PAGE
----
If you have a book you’d like considered for a review in Light—one that includes a large helping of light verse and was published within the previous 12 months, or will be published in the next eight—please send a copy to:
PO Box 408250
Chicago, IL 60640-0005
(Pre-print-run electronic copies may be sent to email@example.com)
Light on Their Feet
by Barbara Egel
(Reviews of books by W. E. Holloway, Barbara Loots, Leslie Monsour, Leslie Schultz, and Deborah Warren)
The Colosseum Critical Introduction to Rhina P. Espaillat, by Leslie Monsour. Franciscan University Press, 2021.
The challenge, to call it that, of reading Rhina P. Espaillat’s poetry is its abundance. Read a whole collection at once, and the joy in what you’ve encountered is colored by your certainty that there are elements you have missed. Subsequent readings confirm this impression: that Espaillat has somehow in her clear lines put down more than you can take in, and on top of that, each prismatic poem will look different as the light changes. Poet and critic Leslie Monsour has taken this same experience and written a monograph on Espaillat that will help readers grasp more of the poems at once, text and context.
For an academic reference, Monsour’s is assured, straightforward, and engaging, all the better to showcase her subject’s poems and her own formidable insight. I couldn’t help but think that as Espaillat’s poetry is increasingly subjected to academic examination, it will be fun to see whether the usual obscurantism can be maintained while explicating the work of a poet so insistent on clarity. Monsour has that clarity.
Monsour herself speaks English and Spanish, and her experience of navigating the world in two languages reveals itself to be necessary in understanding Espaillat both as a poet and a person. The “Biography” chapter is alert to the effects of the oppositions in Espaillat’s life before and after her emigration from the Dominican Republic: the safe, happy, culture-saturated home in the increasingly politically dangerous country; the parents who adapted to their move to New York, one by embracing her new home and the other by clinging fiercely to the old one; Espaillat the seasoned New Yorker who retires to tiny Newburyport, MA and builds meaningful personal and poetic lives in both places. The thread Monsour finds throughout is that even for a poet, Espaillat is helplessly, overwhelmingly in love with both languages and wants her readers to feel that love as well.
In her analysis of the poet’s work, Monsour is affectionate and incisive. Any aspiring translator should read both Espaillat’s own thoughts on translation (liberally quoted here) and Monsour’s observations about how Espaillat applies them. The combination of “humility and fidelity” Espaillat embodies as a translator is the antidote to po-biz showmanship: “When I finish a poem that is by somebody else, I say, ‘Now is there any of me that has sneaked into this?’ and you have to watch for that” (p. 18). Monsour’s decision to spend significant time with Espaillat the translator is wise, since Espaillat’s original poems are not far from her translator’s code of conduct: straightforward, representative of emotional truth, and exacting in their form.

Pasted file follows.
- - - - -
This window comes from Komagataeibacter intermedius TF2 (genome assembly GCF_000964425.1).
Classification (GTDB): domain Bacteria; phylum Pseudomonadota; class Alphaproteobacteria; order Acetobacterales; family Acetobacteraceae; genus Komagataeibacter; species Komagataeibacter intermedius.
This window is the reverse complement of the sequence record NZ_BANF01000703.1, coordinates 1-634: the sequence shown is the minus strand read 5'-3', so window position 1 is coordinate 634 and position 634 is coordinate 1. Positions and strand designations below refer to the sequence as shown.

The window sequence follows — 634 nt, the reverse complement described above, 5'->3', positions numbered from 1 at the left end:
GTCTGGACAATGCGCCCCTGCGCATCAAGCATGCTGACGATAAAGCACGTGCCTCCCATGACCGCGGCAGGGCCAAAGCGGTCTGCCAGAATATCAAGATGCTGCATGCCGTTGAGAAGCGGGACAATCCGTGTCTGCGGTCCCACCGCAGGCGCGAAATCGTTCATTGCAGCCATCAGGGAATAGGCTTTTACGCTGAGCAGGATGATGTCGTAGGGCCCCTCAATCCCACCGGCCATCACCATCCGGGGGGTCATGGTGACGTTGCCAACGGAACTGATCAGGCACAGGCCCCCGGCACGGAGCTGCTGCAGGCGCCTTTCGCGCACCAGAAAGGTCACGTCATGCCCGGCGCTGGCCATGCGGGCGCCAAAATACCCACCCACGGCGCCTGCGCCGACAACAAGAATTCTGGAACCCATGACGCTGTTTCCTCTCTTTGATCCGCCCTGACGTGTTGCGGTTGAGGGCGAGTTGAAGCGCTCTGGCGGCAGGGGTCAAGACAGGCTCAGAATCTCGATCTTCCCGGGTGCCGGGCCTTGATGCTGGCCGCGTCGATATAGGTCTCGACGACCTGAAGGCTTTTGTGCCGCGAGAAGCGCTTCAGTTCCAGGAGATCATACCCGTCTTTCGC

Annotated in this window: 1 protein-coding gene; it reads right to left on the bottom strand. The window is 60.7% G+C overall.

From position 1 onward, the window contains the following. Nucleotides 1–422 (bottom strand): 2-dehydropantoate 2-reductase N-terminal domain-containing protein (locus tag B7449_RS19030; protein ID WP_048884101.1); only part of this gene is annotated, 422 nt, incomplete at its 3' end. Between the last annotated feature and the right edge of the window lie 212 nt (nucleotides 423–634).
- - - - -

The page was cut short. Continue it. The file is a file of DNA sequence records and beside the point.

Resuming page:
Monsour begins the main chapter on Espaillat’s work via an analysis of the poem “Being the Ant,” which, as Monsour notes, introduces “Espaillat’s many themes of dichotomy”—the tension between practicality and creativity, between community and the self, and between intellect and emotion. This poem is a smart choice to lead with because it introduces so many of Espaillat’s themes—including her unique use of irony—and because it shows the poet’s precision with form. Many readers think of Espaillat as a master of received forms, but while this is a metrically flawless poem, its rhyme scheme is irregular and meaningful, like the ant’s wandering thoughts. Fidelity for this poet includes form.
Monsour’s observations on Espaillat’s use of form bring forth some of her own best prose. As part of her discussion of the sonnet “Here,” Monsour says the sonnet is a form Espaillat “has learned to slip her hand into as naturally and easily as a custom-fit glove, fashioned from a silk so fine, it can’t conceal her fingerprints.” There is a lot of gorgeous writing here from Monsour, but it never lapses into the overblown. She has too much respect for her subject to let that happen.
Similarly, this is not a hagiography. Espaillat has such fun exploring her own flaws that that would never work. Moreover, Espaillat is funny. There is room for humor both in the poems and the prose about them, but the interview at the end of the book holds particular delights. For example, Espaillat gets a laugh at her own expense when discussing a steamy (for Ladies’ Home Journal in the 1940s) poem she published while still a teenager. “I had no idea which end of a guy was up, but I wanted in the worst way to be Edna St. Vincent Millay, so of course there had to be passion. I keep this old stuff only to mortify my soul.”
If you are a devotee of Rhina P. Espaillat’s poetry, this book is essential. It will enrich your rereadings of this important and complex poet, allowing you to see more at once in each poem.
Natural Causes: Poetry and Prose 1994-2019, by W. E. Holloway. Guy de Chemincreux, 2020.